Periods of Prenatal Development
The prenatal period is ten lunar months of twenty eight days each in length or nine calendar months. This can vary from 180 to 334 days. Because prenatal development is orderly and predictable, it is possible to give a timetable of the important development taking place during this period. This period is divided into three stages.
The size of the zygote - that of a pinhead - remains unchanged because it has no outside source of nourishment; it is kept alive by yolk in the ovum.
As the zygote passes down the fallopian tube to the uterus, it divides many times and separates into an outer and an inner layer.
The outer layer later develops into the placenta, the umbilical cord, and the amniotic sac, and the inner layer develops into a new human being.
About ten days after fertilization, the zygote becomes implanted in the uterine wall.
The embryo develops into a miniature human being.
Major development occurs, in the head region first and in the extremities last.
All the essential features of the body, both external and internal, are established.
The embryo begins to turn in the uterus, and there is spontaneous movement of the limbs.
The placenta, the umbilical cord, and the amniotic sac develop; these protect and nourish the embryo.
At the end of the second prenatal month, the embryo weighs, on an average,33 gm (11/4 ounces ) and measures in length 11/2inches.
Changes occur in the actual or relative size of the parts already formed and in their functioning. No new features appear at this time.
By the end of the third lunar month, some internal organs are well enough developed to begin to function. Fetal heartbeat can be detected by about the fifteenth week.
By the end of the fifth lunar month, the different internal organs have assumed positions nearly like the ones they will have in the adult body.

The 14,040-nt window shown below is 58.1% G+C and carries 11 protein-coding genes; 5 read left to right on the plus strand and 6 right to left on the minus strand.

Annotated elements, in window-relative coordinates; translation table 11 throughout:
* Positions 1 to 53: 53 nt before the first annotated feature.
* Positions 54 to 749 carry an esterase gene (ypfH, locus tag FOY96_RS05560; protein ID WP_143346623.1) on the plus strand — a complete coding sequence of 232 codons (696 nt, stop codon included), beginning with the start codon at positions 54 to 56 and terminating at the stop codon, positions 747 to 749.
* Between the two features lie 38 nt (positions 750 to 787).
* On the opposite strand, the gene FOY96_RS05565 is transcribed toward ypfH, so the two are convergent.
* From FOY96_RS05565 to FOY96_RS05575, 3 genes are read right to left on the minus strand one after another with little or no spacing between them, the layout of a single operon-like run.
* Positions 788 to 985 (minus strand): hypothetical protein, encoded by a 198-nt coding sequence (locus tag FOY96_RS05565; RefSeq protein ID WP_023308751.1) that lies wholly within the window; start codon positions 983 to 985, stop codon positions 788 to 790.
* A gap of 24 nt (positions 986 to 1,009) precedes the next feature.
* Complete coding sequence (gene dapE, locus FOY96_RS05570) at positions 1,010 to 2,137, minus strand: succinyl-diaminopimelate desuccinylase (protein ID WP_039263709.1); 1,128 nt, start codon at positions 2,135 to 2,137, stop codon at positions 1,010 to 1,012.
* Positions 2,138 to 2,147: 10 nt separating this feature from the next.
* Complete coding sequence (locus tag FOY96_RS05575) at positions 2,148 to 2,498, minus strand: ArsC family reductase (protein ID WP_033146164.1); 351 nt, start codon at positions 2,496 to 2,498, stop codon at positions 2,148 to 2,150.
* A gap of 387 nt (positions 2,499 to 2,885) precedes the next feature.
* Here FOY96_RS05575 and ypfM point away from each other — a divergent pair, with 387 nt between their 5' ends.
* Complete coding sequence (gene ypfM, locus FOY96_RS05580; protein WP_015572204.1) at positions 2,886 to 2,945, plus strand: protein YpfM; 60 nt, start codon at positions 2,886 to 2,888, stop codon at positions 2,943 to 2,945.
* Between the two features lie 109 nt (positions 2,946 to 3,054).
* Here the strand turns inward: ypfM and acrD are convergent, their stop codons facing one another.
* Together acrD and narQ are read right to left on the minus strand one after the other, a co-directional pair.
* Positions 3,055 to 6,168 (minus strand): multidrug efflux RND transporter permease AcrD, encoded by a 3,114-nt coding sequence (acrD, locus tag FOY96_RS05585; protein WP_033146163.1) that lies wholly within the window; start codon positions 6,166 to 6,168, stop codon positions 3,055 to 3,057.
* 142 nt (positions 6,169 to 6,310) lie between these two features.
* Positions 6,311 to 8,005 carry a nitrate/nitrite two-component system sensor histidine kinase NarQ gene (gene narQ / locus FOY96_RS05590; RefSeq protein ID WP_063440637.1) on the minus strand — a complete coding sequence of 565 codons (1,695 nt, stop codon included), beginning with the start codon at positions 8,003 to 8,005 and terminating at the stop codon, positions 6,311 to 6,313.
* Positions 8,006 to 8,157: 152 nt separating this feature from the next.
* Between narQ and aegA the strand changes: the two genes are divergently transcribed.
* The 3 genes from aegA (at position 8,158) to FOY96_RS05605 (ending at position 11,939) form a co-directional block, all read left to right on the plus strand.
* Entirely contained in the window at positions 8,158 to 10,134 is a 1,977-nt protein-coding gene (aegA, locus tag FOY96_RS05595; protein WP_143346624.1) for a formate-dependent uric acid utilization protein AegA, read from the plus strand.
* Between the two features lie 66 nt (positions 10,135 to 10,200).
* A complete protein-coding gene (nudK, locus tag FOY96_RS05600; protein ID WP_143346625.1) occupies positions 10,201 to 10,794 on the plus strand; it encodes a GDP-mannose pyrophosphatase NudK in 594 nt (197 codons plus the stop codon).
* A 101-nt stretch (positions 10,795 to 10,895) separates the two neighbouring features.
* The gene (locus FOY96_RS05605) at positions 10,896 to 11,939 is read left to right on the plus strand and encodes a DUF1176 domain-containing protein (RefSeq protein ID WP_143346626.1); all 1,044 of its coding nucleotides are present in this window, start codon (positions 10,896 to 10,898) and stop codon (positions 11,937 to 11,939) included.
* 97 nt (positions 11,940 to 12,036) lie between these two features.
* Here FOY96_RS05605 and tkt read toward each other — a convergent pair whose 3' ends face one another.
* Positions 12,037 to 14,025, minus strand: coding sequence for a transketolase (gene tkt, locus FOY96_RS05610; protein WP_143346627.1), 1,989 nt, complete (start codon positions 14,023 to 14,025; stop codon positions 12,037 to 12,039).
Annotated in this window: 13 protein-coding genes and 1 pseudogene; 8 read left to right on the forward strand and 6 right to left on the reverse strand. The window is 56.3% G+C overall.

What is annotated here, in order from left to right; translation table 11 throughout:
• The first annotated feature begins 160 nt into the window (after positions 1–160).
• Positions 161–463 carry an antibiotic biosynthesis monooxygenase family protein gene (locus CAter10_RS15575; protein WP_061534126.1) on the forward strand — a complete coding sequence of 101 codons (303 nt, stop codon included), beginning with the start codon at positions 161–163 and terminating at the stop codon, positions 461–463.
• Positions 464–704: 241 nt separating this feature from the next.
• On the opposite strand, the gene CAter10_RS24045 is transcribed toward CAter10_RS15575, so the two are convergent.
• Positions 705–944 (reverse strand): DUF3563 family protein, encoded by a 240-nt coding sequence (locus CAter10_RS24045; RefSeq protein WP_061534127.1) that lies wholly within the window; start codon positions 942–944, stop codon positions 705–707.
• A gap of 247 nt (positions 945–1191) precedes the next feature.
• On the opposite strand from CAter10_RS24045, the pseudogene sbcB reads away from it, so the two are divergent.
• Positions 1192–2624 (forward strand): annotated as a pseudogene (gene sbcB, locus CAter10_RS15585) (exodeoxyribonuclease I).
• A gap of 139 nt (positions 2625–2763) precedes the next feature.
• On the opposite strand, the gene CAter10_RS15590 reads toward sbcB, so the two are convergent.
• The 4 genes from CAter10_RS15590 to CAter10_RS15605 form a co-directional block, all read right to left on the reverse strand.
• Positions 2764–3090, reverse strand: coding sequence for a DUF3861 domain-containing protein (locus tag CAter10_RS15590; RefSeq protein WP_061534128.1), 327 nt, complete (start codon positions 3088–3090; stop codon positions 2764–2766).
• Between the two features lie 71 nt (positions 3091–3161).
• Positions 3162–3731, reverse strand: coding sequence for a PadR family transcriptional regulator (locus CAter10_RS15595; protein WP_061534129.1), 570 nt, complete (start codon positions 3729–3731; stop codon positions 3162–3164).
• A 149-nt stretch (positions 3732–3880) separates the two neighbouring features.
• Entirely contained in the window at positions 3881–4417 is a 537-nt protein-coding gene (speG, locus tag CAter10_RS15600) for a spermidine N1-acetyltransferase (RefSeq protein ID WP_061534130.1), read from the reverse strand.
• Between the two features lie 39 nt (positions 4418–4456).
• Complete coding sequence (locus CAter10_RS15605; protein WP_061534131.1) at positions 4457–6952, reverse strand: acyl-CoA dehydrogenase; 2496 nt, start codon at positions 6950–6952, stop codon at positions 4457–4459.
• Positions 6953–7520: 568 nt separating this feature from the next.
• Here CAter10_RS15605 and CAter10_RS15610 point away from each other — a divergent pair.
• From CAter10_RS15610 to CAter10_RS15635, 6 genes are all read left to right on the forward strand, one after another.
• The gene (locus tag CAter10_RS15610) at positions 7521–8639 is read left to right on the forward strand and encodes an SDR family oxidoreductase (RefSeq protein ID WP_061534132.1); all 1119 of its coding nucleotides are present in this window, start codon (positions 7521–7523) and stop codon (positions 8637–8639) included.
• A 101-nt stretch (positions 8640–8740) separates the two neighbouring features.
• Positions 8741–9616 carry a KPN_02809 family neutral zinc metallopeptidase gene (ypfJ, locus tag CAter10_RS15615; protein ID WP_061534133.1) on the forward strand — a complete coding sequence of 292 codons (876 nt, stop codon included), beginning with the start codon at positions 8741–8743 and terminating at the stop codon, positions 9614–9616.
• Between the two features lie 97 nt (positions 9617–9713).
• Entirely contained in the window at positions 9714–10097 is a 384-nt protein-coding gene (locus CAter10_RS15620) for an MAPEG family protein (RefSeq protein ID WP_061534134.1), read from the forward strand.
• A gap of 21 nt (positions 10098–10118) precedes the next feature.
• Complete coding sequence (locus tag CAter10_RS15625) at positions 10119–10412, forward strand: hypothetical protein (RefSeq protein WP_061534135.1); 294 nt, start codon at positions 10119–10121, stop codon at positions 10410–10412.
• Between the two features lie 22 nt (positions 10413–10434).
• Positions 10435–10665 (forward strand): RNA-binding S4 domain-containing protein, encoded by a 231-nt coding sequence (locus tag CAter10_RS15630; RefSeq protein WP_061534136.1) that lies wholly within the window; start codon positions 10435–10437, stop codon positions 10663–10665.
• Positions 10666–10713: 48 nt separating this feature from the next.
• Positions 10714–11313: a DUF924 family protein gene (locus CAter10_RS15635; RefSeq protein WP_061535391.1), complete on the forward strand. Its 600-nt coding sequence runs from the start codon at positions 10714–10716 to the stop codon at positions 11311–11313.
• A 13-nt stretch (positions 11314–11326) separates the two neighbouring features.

Nerve cells, present from the third week, increase rapidly in number during the second, third, and fourth lunar months. Whether or not this rapid increase will continue and depend upon conditions within the mother's body such as malnutrition, which adversely affects nerve cell development - especially during the latter months of the prenatal period.
Fetal movements usually appear first between eighteen and twenty-two weeks and then increase rapidly up to the end of the ninth lunar month when they slow down because of crowding in the amniotic sac and pressure on the fetal brain as the fetus takes a head-down position in the pelvic region in preparation for birth. These fetal movements are of different kinds - rolling and kicking and short or quick movements.
By the end of the seventh lunar month, the fetus is well enough developed to survive, should it be born prematurely.
By the end of the eighth lunar month the fetal body is completely formed, though smaller than that of a normal, full-term infant.
At no other time during the life span are there more serious hazards to development or hazards of a more serious nature, than during the relatively short period before birth. These may be physical or psychological.